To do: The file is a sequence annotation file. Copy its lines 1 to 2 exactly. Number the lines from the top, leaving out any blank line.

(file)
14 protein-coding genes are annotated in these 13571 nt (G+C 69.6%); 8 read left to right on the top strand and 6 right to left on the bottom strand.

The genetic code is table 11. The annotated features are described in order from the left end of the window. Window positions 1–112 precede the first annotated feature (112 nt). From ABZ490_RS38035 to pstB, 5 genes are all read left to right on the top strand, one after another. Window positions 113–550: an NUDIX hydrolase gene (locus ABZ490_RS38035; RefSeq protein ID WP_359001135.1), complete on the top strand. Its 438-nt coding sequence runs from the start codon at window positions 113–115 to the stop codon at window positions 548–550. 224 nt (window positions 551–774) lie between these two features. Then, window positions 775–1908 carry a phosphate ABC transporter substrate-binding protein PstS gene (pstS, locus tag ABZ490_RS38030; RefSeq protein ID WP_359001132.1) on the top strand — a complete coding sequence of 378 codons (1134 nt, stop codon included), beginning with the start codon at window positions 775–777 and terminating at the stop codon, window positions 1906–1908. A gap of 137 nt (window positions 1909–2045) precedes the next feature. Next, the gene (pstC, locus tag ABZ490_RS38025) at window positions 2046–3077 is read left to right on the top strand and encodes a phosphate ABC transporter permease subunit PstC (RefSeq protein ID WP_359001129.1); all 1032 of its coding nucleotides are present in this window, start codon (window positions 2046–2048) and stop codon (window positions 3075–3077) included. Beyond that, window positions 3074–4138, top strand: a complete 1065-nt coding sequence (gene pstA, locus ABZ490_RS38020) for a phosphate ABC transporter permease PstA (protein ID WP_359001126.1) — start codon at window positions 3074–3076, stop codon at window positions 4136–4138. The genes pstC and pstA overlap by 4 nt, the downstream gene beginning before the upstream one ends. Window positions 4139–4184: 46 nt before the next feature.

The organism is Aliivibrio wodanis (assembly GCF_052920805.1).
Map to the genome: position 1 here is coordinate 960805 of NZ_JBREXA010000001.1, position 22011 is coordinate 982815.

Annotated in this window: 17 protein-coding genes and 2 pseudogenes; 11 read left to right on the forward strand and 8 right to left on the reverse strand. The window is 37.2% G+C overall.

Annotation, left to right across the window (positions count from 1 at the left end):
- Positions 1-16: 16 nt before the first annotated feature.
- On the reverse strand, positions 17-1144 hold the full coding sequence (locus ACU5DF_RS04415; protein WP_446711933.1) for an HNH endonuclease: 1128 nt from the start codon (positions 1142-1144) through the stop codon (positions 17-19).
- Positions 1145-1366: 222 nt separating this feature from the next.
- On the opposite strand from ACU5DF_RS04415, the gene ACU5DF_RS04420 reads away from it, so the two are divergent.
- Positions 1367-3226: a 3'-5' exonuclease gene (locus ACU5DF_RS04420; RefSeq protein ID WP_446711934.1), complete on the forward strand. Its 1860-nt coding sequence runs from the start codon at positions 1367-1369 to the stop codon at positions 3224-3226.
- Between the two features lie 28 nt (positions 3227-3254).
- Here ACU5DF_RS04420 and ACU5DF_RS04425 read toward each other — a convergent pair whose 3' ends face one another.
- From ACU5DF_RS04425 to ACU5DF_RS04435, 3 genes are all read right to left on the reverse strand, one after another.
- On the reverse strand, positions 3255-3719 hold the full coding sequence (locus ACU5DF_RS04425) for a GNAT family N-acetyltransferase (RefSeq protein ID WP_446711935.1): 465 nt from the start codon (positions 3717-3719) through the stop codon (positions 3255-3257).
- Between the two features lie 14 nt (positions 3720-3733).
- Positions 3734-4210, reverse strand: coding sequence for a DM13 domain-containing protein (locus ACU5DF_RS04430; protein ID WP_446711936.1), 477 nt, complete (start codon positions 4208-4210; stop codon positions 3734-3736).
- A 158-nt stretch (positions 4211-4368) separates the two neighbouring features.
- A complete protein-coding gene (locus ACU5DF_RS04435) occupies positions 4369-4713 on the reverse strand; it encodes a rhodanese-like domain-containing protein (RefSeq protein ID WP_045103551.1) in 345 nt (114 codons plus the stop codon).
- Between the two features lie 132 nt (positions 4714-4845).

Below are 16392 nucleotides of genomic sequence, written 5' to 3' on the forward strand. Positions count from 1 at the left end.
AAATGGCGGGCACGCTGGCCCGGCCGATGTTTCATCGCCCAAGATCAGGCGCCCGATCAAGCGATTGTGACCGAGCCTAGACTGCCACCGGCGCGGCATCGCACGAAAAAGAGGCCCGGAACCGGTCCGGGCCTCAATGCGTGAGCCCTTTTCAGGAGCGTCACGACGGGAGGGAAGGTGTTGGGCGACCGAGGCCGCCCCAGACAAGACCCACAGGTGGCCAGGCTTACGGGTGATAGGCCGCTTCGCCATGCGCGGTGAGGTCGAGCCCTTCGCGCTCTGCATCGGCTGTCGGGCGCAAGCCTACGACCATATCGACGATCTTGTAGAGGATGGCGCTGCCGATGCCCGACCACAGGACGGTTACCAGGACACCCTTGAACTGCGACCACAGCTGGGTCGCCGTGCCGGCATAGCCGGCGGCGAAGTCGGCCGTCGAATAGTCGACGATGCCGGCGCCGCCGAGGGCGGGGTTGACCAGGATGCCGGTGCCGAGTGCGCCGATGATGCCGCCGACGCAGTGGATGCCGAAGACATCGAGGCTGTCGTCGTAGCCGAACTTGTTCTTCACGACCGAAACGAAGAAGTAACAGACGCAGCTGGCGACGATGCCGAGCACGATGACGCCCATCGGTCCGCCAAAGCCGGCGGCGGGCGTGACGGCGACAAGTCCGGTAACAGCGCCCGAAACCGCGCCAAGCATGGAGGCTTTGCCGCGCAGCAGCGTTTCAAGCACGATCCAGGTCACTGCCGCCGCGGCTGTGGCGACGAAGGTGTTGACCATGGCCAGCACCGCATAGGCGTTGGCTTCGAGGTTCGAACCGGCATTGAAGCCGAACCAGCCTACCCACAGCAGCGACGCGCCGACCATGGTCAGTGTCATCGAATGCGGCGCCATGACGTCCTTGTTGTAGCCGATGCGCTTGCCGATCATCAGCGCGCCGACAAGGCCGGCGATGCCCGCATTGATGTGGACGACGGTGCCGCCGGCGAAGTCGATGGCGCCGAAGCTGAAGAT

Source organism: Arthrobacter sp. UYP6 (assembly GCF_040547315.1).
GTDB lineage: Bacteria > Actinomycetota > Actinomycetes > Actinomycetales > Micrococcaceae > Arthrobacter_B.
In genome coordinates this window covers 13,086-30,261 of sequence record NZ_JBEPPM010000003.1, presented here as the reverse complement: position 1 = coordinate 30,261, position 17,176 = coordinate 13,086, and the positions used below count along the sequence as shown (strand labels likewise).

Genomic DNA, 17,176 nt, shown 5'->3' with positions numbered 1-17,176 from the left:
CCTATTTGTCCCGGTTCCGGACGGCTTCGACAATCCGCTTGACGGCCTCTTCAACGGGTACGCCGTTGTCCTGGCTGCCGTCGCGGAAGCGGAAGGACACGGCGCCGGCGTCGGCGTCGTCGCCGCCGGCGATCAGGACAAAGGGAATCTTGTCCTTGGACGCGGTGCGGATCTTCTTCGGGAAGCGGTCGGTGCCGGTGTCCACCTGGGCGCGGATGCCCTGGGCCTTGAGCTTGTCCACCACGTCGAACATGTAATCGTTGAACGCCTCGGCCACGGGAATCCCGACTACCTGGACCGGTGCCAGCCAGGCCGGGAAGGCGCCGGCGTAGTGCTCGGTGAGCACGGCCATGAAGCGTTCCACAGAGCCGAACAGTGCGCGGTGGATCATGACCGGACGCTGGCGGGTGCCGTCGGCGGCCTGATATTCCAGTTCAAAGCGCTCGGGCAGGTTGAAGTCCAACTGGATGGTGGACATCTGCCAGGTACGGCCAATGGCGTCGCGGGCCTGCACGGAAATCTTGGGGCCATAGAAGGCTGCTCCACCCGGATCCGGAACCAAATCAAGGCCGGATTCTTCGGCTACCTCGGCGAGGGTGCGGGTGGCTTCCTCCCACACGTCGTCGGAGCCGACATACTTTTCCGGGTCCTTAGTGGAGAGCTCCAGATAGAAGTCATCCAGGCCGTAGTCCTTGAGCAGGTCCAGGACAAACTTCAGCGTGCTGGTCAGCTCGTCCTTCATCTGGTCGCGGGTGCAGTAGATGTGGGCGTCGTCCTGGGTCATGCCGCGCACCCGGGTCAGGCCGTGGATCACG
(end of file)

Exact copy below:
14 protein-coding genes are annotated in these 13571 nt (G+C 69.6%); 8 read left to right on the top strand and 6 right to left on the bottom strand.

The genetic code is table 11. The annotated features are described in order from the left end of the window. Window positions 1–112 precede the first annotated feature (112 nt). From ABZ490_RS38035 to pstB, 5 genes are all read left to right on the top strand, one after another. Window positions 113–550: an NUDIX hydrolase gene (locus ABZ490_RS38035; RefSeq protein ID WP_359001135.1), complete on the top strand. Its 438-nt coding sequence runs from the start codon at window positions 113–115 to the stop codon at window positions 548–550. 224 nt (window positions 551–774) lie between these two features. Then, window positions 775–1908 carry a phosphate ABC transporter substrate-binding protein PstS gene (pstS, locus tag ABZ490_RS38030; RefSeq protein ID WP_359001132.1) on the top strand — a complete coding sequence of 378 codons (1134 nt, stop codon included), beginning with the start codon at window positions 775–777 and terminating at the stop codon, window positions 1906–1908. A gap of 137 nt (window positions 1909–2045) precedes the next feature. Next, the gene (pstC, locus tag ABZ490_RS38025) at window positions 2046–3077 is read left to right on the top strand and encodes a phosphate ABC transporter permease subunit PstC (RefSeq protein ID WP_359001129.1); all 1032 of its coding nucleotides are present in this window, start codon (window positions 2046–2048) and stop codon (window positions 3075–3077) included. Beyond that, window positions 3074–4138, top strand: a complete 1065-nt coding sequence (gene pstA, locus ABZ490_RS38020) for a phosphate ABC transporter permease PstA (protein ID WP_359001126.1) — start codon at window positions 3074–3076, stop codon at window positions 4136–4138. The genes pstC and pstA overlap by 4 nt, the downstream gene beginning before the upstream one ends. Window positions 4139–4184: 46 nt before the next feature.